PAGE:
How important is EQ at workplace?
Steve Harold, 37, is a people’s man, with a strategic intent, a creative edge, and works in the marketing division of a large F&B organization. He heads a team of 10, and just got promoted to senior product manager. He was the most potential candidate to be promoted as believed by the top management. But, with the new assorted designation, he kind of got disoriented in the spotlight and lost focus of the weighted responsibilities and increased political pressures. He started mirroring his counter parts, losing his identity and personality. Philip, the marketing director observed this and called Steve for a meeting. Philip told Steve that his performance was declining and he was losing his team. The feedback wasn’t pleasing, but he was wise enough to ponder over it, and considered recommendations for the same.
There are many like Steve, who with greater accountability loose track in the moment, often getting trapped in their work, and find dealing with people, changes or communicating cumbersome. What Steve needed was recovering his Emotional Quotient balance, and gaining back the leadership momentum.
Wait did you just read Emotional Quotient, that too in relation with work? Yes, you did.
Emotional Quotient (EQ) is the most under-rated yet banging phrase of the millennium. Emotional Intelligence is the sine qua non for success in long term. According to the authors of EXECUTIVE EQ, it can be defined as: “Emotional intelligence is the ability to sense, understand and effectively apply the power and acumen of emotions as a source for connection, collaboration, influence and inspiration.”
An individual with a high EQ is better with perceiving emotions, understanding them, and managing them, as compared to others. According to a recent study by Ernest O’Boyle Jr. at Virginia Commonwealth University, emotional intelligence is the strongest predictor of job performance. He efficiently uses his cognitive skills to unravel emotional problems easily, and is affluent with communication and comprehension intelligence. The high EQ individual, relative to others, is less apt to engage in problem behaviours, and avoids self-destructive and negative actions.
Emotional Intelligence is made up of 4 elemental skills that can be categorized under two heads: Personal competence, and Social Competence.
• Personal Competence: Self Awareness (emotional self-awareness, accurate self-Assessment, self-confidence) + Self-Management (emotional self-control, transparency, adaptability, optimism)
• Social Competence: Social awareness (empathy, organizational awareness) + Relationship Management (inspirational leadership, change catalyst and conflict management)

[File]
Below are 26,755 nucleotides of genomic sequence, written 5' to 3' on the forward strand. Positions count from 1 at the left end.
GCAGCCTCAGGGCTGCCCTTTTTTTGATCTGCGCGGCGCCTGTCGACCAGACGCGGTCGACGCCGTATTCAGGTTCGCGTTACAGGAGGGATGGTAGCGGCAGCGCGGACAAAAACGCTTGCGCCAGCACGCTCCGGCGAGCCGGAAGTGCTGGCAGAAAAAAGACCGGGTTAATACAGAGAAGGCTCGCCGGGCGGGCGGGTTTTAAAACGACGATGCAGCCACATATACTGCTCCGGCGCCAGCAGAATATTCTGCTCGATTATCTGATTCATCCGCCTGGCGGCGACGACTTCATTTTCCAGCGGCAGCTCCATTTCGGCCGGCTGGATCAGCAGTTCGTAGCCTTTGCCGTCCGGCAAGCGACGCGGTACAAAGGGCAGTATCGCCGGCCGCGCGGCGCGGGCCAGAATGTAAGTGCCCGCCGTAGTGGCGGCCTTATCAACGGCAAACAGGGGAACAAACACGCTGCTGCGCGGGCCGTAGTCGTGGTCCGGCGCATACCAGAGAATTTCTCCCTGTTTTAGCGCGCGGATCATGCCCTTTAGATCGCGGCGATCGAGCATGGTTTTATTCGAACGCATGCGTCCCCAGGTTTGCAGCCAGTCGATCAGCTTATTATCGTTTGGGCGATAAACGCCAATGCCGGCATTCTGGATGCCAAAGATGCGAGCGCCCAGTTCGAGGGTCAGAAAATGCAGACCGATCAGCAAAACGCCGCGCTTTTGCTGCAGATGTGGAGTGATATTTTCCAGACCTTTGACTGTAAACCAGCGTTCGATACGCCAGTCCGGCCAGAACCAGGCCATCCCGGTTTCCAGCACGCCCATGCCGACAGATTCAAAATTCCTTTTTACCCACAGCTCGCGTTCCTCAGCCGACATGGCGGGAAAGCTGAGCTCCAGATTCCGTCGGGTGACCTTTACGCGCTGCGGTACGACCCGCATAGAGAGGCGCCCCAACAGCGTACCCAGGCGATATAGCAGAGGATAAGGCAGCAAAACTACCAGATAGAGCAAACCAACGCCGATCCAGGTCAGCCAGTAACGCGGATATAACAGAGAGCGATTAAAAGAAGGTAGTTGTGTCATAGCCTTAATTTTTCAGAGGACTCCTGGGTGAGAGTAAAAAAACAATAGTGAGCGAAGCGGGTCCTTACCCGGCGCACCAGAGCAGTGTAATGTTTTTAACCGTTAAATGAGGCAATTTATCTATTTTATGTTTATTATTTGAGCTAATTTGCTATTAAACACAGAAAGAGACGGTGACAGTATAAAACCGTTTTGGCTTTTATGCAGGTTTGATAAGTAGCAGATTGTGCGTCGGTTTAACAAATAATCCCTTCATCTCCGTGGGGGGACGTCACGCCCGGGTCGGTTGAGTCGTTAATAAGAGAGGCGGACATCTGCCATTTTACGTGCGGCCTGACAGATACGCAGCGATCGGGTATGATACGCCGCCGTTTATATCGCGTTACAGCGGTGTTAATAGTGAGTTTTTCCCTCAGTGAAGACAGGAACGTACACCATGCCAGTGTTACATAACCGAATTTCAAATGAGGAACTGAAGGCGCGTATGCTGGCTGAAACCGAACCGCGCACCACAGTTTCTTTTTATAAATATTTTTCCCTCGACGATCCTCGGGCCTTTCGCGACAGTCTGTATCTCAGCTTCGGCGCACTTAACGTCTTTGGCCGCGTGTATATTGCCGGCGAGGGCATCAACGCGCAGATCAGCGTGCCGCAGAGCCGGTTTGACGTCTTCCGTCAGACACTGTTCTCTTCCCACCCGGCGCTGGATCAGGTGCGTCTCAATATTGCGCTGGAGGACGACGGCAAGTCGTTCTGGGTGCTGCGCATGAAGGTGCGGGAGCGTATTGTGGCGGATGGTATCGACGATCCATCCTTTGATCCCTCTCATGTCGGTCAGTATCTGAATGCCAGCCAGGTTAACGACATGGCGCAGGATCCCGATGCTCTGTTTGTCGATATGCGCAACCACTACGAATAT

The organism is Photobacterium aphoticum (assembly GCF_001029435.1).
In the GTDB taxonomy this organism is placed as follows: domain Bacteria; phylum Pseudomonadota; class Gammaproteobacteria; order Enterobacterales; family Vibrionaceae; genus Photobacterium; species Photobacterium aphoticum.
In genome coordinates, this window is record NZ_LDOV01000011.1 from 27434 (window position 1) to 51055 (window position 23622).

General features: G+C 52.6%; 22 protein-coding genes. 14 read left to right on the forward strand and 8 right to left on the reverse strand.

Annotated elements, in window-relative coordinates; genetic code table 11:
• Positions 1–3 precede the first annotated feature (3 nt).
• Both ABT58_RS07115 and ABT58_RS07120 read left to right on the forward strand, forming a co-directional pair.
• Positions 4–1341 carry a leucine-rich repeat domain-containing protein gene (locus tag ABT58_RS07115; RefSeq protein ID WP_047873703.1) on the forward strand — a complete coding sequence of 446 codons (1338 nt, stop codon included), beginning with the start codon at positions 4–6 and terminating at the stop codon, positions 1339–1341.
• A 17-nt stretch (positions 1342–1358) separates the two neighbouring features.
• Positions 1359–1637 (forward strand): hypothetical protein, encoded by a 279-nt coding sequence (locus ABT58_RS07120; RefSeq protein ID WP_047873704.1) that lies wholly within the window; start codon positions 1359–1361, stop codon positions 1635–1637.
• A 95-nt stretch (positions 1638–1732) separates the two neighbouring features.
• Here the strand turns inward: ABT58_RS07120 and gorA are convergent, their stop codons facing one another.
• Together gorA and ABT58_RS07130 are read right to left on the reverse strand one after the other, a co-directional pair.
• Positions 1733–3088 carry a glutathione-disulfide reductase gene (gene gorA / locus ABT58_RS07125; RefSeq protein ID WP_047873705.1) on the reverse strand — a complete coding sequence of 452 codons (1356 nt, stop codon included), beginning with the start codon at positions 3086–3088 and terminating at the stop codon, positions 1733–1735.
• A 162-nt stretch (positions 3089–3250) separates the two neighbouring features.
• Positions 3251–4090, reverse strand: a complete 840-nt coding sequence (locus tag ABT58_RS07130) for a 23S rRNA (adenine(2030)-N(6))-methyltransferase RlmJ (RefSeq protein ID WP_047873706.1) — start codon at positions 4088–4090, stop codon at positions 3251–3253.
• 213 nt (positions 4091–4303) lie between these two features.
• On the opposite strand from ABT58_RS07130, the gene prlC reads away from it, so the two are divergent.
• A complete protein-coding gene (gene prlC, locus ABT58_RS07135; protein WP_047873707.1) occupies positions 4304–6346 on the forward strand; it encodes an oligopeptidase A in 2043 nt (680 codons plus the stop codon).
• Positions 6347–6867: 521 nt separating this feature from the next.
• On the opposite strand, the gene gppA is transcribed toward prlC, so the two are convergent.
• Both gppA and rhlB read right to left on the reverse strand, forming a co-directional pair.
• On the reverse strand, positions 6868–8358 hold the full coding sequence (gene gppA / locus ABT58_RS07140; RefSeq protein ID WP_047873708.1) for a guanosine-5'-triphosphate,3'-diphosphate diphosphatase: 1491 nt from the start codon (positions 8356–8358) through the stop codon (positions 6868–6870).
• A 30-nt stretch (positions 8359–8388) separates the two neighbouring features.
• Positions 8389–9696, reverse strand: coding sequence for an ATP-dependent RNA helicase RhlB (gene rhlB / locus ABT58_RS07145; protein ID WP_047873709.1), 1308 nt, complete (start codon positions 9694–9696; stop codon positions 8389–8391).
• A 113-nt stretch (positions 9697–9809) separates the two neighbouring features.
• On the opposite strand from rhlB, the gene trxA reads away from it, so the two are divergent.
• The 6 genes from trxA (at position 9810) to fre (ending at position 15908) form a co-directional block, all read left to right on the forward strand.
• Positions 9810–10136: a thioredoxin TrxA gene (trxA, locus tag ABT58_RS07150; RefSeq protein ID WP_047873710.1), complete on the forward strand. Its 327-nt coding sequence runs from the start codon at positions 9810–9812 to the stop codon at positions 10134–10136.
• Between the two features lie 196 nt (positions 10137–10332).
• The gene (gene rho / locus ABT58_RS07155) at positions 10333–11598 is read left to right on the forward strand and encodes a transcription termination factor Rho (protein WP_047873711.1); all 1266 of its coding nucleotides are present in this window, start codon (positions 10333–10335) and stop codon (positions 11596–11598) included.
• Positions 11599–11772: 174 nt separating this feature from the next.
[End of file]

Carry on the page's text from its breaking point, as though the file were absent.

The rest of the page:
An individual can measure and analyze himself in these dimensions to get an understanding of his self.
The next question is: Is IQ and EQ the same thing and can be used interchangeably? The answer is NO. Academic aptitude (IQ) is not correlated with how people perceive and manage emotions of self and the emotions of others (EI). Another interesting factual difference is that IQ is stable over lifetime and does not change, for a person; it was same at the age of 16 and would remain same at the age of 66. However, EQ is that intangible component that is flexible in nature and can be developed over time.
Now that we have understood the concept of EQ, let us figure out how is EQ linked to performance at work?
Emotional Intelligence is linked to performance and highly impacts the chances of success. Increasing EI awareness for people and organizations, significantly contributes to healthier workplace culture. To put it in a sturdy manner, it can be said that EQ and IQ both affect an individual’s success rate at work in the ratio of 80:20.
As per a research study done by Carnegie Institute of Technology, 85% of one’s financial success is due to skills in “human engineering,” one’s personality and ability to communicate, negotiate, and lead, whereas, contribution of technical knowledge is only 15%. According to Daniel Goleman, the renowned psychologist and award winning author on EI, cognitive skills "get you in the door" of a company, but emotional skills help you thrive once you’re hired.
Managers with a higher EQ can efficiently deal with rapid changes in workplace/environment, unfavourable situations, litigious colleagues, despotic seniors, unexpected triumphs maintaining a stable head and strong sense of self. They don’t let circumstances put them down; instead they mould themselves in a manner where they can make use of situations in their favour. Their colleagues and associates depend on them for rationality, good decision-making, and the ability to do the right thing at the right time. A study done on more than 300 high level executives across 15 global companies revealed that six emotional competencies distinguished the stars from the ordinary. A recent survey done on trends in recruitment, 71% employers said they value emotional intelligence in an employee more than IQ.
In short, the figures are conveying a persuasive story of how significant is EQ for an individual’s success in personal and professional field. This in no sense purports that IQ and technical skills do not have an implication, but the connotation is that the platter is incomplete without EQ.
And the good news is that emotional intelligence can be learned with right motivation and willingness and concerted effort. The process is not easy and time taking, but self development efforts and support from reliable ones, make the progression work.
Disclaimer: This is a contributed post. The statements, opinions and data contained are solely those of the individual authors and contributors and not of People Matters and the editor(